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Current Happenings in the Accounting Profession

          IRS Virtual Currency Guidance

          Governmental Accounting Standards Board New Tool Kit

          AICPA Code of Professional Conduct

          Affordable Care Act Resources

          Current IRS Updates

          Current AICPA Exposure Drafts

          Idaho State Tax Commission

          Idaho State Tax Commission Contact Information

          Idaho State Tax Commissioner Responsibilities - Who Does What


IRS Virtual Currency Guidance : Virtual Currency Is Treated as Property for U.S. Federal Tax Purposes; General Rules for Property Transactions Apply

The Internal Revenue Service issued a notice providing answers to frequently asked questions (FAQs) on virtual currency, such as bitcoin. These FAQs provide basic information on the U.S. federal tax implications of transactions in, or transactions that use, virtual currency.

In some environments, virtual currency operates like “real” currency -- i.e., the coin and paper money of the United States or of any other country that is designated as legal tender, circulates, and is customarily used and accepted as a medium of exchange in the country of issuance -- but it does not have legal tender status in any jurisdiction.

The notice provides that virtual currency is treated as property for U.S. federal tax purposes. General tax principles that apply to property transactions apply to transactions using virtual currency. Among other things, this means that:

  • Wages paid to employees using virtual currency are taxable to the employee, must be reported by an employer on a Form W-2, and are subject to federal income tax withholding and payroll taxes.
  • Payments using virtual currency made to independent contractors and other service providers are taxable and self-employment tax rules generally apply. Normally, payers must issue Form 1099.
  • The character of gain or loss from the sale or exchange of virtual currency depends on whether the virtual currency is a capital asset in the hands of the taxpayer.
  • A payment made using virtual currency is subject to information reporting to the same extent as any other payment made in property.

Further details, including a set of 16 questions and answers, are in Notice 2014-21, read Notice 2014-21.



Governmental Accounting Standards Board New Tool Kit

GASB has released a new toolkit designed to help preparers, auditors, and users of state and local government financial reports understand and apply the revised pension accounting and financial reporting standards. Prepared by the GASB staff, the toolkit  highlights key implementation issues and provides guidance on how preparers and auditors of state and local governments can effectively comply with the requirements.

    It includes the following resources, amongst many others:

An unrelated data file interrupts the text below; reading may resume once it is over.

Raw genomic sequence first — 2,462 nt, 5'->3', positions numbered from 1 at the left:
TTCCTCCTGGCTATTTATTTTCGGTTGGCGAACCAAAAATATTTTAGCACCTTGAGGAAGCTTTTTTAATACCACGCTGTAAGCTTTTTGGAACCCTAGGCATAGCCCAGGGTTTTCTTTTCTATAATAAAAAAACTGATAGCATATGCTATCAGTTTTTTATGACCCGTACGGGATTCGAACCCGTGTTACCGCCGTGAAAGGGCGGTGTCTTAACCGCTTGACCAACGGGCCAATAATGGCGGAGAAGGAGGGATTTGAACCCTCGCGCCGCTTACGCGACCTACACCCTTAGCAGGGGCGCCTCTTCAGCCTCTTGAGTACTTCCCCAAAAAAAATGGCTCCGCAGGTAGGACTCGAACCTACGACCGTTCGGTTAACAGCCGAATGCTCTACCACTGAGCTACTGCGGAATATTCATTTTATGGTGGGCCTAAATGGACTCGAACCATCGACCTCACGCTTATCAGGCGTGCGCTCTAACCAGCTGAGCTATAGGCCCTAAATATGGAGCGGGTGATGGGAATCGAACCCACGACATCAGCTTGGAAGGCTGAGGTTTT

• The Guide to Implementation of GASB Statement 68 on Accounting and Financial Reporting for Pensions, an authoritative resource guide
  • A video which discusses the top implementation issues arising from the pension standards
  • A video and eight podcasts featuring GASB Project Manager Michelle Czerkawski discussing the implementation guide and the changes to accounting and financial reporting for pensions
  • A video featuring GASB Technical Director David Bean and Research Manager Dean Mead discussing stakeholder outreach for the pension standards.
  • A background document and six fact sheets answering frequently-asked questions regarding the pension standards
  • An article identifying several areas public officials should consider as they plan, prepare, and collaborate when implementing the new standards.

This toolkit complements the toolkit released in November 2013 for pension plans  looking to implement GASB Statement No. 67, Financial Reporting for Pension Plans

 



AICPA Code of Professional Conduct

Reformatted code offers easier navigation and broader guidance.

Ethical decisions often need to be reached quickly, but the AICPA’s Code of Professional Conduct (ethics code) is not structured for quick and easy navigation. The old ethics code started as eight rules that fit on one sheet of paper and was adopted April 9, 1917, by the American Institute of Accountants, predecessor of the AICPA. Over time, the rules evolved, and in 1973 they were codified into the current Code of Professional Conduct. Almost 100 years—and many sheets of paper—later, the ethics code and related guidance was ripe for reorganization. You may access  the online version of the Code of Professional Conduct here.

The intent of the reorganization was to maintain the substance of the existing ethics standards. Of course, enhancements are inevitable with any remodeling project.

ISCPA is pleased to present a 2-hour, on-demand webinar on this topic, complimentary to all ISCPA members in good standing. Not only will you learn about the changes that you need to know and abide by, you will also earn 2 ethics credits while you are at it!

Log into your member's only section of the website for more details and to gain access to this program!

Non ISCPA members may purchase the webinar for $245.


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